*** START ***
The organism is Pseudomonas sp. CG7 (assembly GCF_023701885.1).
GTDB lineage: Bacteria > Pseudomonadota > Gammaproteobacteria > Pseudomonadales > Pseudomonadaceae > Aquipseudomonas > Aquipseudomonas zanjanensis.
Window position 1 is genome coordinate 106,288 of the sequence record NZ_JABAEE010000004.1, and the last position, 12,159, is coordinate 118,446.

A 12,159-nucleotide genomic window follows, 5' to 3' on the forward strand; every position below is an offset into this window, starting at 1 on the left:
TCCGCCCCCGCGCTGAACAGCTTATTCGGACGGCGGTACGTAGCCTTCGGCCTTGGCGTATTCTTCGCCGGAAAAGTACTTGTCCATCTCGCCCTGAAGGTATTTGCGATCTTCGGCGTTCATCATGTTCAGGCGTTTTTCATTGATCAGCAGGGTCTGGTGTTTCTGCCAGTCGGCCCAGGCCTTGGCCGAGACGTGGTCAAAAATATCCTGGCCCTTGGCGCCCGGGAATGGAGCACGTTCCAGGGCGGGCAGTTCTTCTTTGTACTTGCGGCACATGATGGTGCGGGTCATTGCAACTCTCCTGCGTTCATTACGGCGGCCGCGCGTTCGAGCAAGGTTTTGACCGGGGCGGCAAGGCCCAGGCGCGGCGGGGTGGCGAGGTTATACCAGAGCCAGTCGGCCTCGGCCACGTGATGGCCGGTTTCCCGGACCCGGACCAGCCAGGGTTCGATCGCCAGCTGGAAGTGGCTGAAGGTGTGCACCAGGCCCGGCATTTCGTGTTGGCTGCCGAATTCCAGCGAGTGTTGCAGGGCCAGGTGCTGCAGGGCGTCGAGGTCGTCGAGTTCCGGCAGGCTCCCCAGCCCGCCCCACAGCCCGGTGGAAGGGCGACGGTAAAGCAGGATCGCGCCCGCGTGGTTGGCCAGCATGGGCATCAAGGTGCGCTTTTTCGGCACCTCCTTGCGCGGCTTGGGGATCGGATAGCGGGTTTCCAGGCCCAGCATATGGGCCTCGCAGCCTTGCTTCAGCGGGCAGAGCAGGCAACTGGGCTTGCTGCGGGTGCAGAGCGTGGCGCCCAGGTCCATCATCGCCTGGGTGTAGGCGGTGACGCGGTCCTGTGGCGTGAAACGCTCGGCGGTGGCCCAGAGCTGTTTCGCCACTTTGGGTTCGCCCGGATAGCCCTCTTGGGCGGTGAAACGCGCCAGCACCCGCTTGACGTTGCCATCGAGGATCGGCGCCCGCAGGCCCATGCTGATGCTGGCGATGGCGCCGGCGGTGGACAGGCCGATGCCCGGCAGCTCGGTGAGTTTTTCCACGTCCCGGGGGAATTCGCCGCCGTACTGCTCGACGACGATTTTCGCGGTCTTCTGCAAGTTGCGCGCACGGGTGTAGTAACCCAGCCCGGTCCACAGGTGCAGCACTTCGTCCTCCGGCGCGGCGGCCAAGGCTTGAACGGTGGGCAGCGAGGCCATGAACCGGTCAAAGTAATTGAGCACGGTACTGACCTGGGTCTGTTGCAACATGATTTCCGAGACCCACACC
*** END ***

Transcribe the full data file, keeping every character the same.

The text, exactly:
The organism is Pseudomonas sp. CG7 (assembly GCF_023701885.1).
GTDB lineage: Bacteria > Pseudomonadota > Gammaproteobacteria > Pseudomonadales > Pseudomonadaceae > Aquipseudomonas > Aquipseudomonas zanjanensis.
Window position 1 is genome coordinate 106,288 of the sequence record NZ_JABAEE010000004.1, and the last position, 12,159, is coordinate 118,446.

A 12,159-nucleotide genomic window follows, 5' to 3' on the forward strand; every position below is an offset into this window, starting at 1 on the left:
TCCGCCCCCGCGCTGAACAGCTTATTCGGACGGCGGTACGTAGCCTTCGGCCTTGGCGTATTCTTCGCCGGAAAAGTACTTGTCCATCTCGCCCTGAAGGTATTTGCGATCTTCGGCGTTCATCATGTTCAGGCGTTTTTCATTGATCAGCAGGGTCTGGTGTTTCTGCCAGTCGGCCCAGGCCTTGGCCGAGACGTGGTCAAAAATATCCTGGCCCTTGGCGCCCGGGAATGGAGCACGTTCCAGGGCGGGCAGTTCTTCTTTGTACTTGCGGCACATGATGGTGCGGGTCATTGCAACTCTCCTGCGTTCATTACGGCGGCCGCGCGTTCGAGCAAGGTTTTGACCGGGGCGGCAAGGCCCAGGCGCGGCGGGGTGGCGAGGTTATACCAGAGCCAGTCGGCCTCGGCCACGTGATGGCCGGTTTCCCGGACCCGGACCAGCCAGGGTTCGATCGCCAGCTGGAAGTGGCTGAAGGTGTGCACCAGGCCCGGCATTTCGTGTTGGCTGCCGAATTCCAGCGAGTGTTGCAGGGCCAGGTGCTGCAGGGCGTCGAGGTCGTCGAGTTCCGGCAGGCTCCCCAGCCCGCCCCACAGCCCGGTGGAAGGGCGACGGTAAAGCAGGATCGCGCCCGCGTGGTTGGCCAGCATGGGCATCAAGGTGCGCTTTTTCGGCACCTCCTTGCGCGGCTTGGGGATCGGATAGCGGGTTTCCAGGCCCAGCATATGGGCCTCGCAGCCTTGCTTCAGCGGGCAGAGCAGGCAACTGGGCTTGCTGCGGGTGCAGAGCGTGGCGCCCAGGTCCATCATCGCCTGGGTGTAGGCGGTGACGCGGTCCTGTGGCGTGAAACGCTCGGCGGTGGCCCAGAGCTGTTTCGCCACTTTGGGTTCGCCCGGATAGCCCTCTTGGGCGGTGAAACGCGCCAGCACCCGCTTGACGTTGCCATCGAGGATCGGCGCCCGCAGGCCCATGCTGATGCTGGCGATGGCGCCGGCGGTGGACAGGCCGATGCCCGGCAGCTCGGTGAGTTTTTCCACGTCCCGGGGGAATTCGCCGCCGTACTGCTCGACGACGATTTTCGCGGTCTTCTGCAAGTTGCGCGCACGGGTGTAGTAACCCAGCCCGGTCCACAGGTGCAGCACTTCGTCCTCCGGCGCGGCGGCCAAGGCTTGAACGGTGGGCAGCGAGGCCATGAACCGGTCAAAGTAATTGAGCACGGTACTGACCTGGGTCTGTTGCAACATGATTTCCGAGACCCACACC